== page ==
by Johnathan Arnold
In a recent sermon by Andy Stanley, son of esteemed Baptist preacher Charles Stanley (a radio minister who George Straub, founder of God's Missionary Church, highly respected and listened to each week), Andy encouraged Christians to “unhitch” their faith from the Old Testament. He contends that “Peter, James, Paul elected to unhitch the Christian faith from their Jewish scriptures, and…we must as well.” He goes on, “The Bible did not create Christianity. The resurrection of Jesus created and launched Christianity. Your whole house of Old Testament cards can come tumbling down.”
While the resurrection of Jesus is the heart of Christianity, Andy Stanley’s understanding of the Old Testament (OT) verges on heretical. He argues that nothing in the OT, including the Ten Commandments, is binding for Christians, and that new believers should essentially disregard the first half of their Bible. He goes as far as to suggest that the inerrancy of the Old Testament is not worth defending.
While Andy’s conclusions are blatantly wrong, he addresses a question that many Christians are asking: “What should I do with my Old Testament? Should I keep some of the laws? All of them? None of them?” Many Christians end up cherry-picking particular laws which seem pertinent while completely ignoring others. The long sections of laws in Leviticus and Deuteronomy are often the subject of tongue-in-cheek jokes. In high school, one of the most intelligent girls in my class dismissed my faith because, in her opinion, “if you are going to obey the whole Bible, you better not wear polyester or touch pig skin footballs!”
It’s vital for Christians to understand their relationship to the Old Testament. Contrary to Andy Stanley’s comments, we should still teach children that the whole Bible is God’s Word and we should respect the Book with all of its contents.
The Law is Not Our Covenant
We must understand the difference between the OT law as a covenant and the OT law as a rule for life and godliness. As Christians, we are not accepted by God through the law nor do we relate to God through the ceremonies of the law. We are accepted by God through the finished work of Christ, and we relate to God through Jesus as our intercessor.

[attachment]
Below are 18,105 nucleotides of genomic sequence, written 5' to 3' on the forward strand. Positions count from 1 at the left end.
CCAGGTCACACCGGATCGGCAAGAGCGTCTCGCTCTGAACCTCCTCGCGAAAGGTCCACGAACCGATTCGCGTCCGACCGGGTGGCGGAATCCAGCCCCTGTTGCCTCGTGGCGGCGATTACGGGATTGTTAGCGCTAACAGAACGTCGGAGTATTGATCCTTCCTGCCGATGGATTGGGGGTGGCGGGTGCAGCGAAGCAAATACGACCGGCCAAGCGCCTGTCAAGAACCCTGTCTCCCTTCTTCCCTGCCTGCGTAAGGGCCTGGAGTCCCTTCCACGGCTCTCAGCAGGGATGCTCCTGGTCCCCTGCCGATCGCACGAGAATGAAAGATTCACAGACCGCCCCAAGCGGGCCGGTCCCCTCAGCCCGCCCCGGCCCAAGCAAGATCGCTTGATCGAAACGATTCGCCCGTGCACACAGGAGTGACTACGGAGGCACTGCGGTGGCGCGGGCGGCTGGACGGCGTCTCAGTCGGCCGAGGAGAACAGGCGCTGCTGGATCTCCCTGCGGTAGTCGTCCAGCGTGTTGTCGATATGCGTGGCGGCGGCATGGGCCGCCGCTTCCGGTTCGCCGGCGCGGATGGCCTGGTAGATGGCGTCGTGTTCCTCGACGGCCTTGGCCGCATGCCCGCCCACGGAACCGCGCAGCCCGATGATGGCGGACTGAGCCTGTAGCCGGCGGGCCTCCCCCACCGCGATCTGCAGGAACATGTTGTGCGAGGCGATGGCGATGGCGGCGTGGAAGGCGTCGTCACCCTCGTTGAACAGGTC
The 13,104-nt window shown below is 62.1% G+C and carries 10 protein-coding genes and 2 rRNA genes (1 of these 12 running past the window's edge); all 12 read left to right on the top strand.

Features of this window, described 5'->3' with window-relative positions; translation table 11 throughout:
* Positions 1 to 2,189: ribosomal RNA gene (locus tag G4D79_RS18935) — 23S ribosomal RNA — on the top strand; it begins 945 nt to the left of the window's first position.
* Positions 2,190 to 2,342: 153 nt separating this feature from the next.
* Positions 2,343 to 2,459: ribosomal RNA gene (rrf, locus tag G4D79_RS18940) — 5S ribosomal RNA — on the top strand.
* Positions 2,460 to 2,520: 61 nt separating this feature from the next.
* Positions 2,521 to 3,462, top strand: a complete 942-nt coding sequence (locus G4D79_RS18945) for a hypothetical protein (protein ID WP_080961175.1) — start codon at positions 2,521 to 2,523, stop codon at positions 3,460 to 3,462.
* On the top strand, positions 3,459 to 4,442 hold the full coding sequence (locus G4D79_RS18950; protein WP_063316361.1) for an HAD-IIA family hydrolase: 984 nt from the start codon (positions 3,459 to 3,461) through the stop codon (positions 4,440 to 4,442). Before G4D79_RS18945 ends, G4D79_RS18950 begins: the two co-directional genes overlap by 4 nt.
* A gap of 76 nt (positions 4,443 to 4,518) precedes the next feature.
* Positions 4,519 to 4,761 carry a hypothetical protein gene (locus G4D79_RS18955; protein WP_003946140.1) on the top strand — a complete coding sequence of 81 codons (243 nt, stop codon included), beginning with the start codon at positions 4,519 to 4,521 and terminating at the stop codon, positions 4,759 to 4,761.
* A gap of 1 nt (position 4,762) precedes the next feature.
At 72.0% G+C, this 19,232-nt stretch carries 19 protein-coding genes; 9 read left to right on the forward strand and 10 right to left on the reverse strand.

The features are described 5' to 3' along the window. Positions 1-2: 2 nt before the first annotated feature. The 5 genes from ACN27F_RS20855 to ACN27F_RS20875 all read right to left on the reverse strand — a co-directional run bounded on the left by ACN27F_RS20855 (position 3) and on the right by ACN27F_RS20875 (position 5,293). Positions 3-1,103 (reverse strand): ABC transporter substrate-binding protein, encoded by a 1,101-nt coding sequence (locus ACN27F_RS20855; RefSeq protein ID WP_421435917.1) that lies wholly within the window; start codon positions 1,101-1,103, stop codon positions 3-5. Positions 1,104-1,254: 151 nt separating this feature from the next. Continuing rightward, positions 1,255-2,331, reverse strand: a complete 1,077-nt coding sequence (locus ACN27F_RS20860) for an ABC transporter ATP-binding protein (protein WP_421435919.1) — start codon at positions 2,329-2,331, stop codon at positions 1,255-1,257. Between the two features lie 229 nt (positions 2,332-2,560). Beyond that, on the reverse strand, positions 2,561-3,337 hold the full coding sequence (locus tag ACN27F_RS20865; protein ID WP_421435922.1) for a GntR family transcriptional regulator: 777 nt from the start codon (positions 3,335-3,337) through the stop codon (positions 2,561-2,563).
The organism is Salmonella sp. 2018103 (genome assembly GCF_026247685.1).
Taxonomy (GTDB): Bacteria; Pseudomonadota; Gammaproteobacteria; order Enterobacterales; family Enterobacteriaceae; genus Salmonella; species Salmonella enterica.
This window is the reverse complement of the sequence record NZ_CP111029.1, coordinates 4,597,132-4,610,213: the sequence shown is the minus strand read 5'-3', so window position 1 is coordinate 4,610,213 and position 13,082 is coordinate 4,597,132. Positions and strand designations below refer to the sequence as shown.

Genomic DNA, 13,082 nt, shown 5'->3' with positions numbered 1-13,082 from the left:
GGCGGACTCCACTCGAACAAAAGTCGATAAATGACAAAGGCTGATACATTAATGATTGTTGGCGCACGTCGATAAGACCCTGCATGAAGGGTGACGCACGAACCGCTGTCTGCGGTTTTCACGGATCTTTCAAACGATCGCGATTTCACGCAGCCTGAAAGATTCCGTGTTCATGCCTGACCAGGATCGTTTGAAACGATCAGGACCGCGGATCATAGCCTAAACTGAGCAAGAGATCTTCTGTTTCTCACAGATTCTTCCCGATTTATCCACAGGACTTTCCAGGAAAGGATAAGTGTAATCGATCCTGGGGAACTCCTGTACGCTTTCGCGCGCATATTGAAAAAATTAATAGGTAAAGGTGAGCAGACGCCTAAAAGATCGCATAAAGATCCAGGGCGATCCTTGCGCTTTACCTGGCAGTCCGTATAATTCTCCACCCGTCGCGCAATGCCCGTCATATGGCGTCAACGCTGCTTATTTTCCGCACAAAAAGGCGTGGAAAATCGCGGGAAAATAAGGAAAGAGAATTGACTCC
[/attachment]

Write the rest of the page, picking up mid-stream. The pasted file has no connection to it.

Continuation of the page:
Paul goes to great lengths in Galatians and Romans to show that the law as a way of life and relating to God does not bring salvation, but death, since no one can keep it perfectly (Romans 3:20, 7:10; Galatians 3:10). Thousands of years of Jewish history attest that people always break the old covenant and fall under God’s curse because they need a new heart.
We are not accepted by God through the law nor do we relate to God through the ceremonies of the law.
That is why God’s new covenant is by grace through faith. Through faith in Jesus we receive the Holy Spirit who writes the law on our hearts, empowering us to fulfill the law by love. In order to embrace the covenant of faith in the promised Savior, we must die to the law as a covenant. Paul says it this way: “I died to the law, so that I might live to God…. I do not nullify the grace of God, for if righteousness were through the law, then Christ died for no purpose” (Galatians 2:19-21).
However, dying to the law as a covenant does not mean that we dispose of the law as if it is worthless or actually bad. "But we know that the [Old Testament] law is good, provided one uses it legitimately” (1 Timothy 1:8). The law still serves many purposes. One purpose — the one defended by Paul in 1 Timothy — is that it reveals sin and points people to Jesus.
Dying to the law as a covenant does not mean that we dispose of the law as if it is worthless or actually bad. Christians express their gratitude to God by obeying His Word.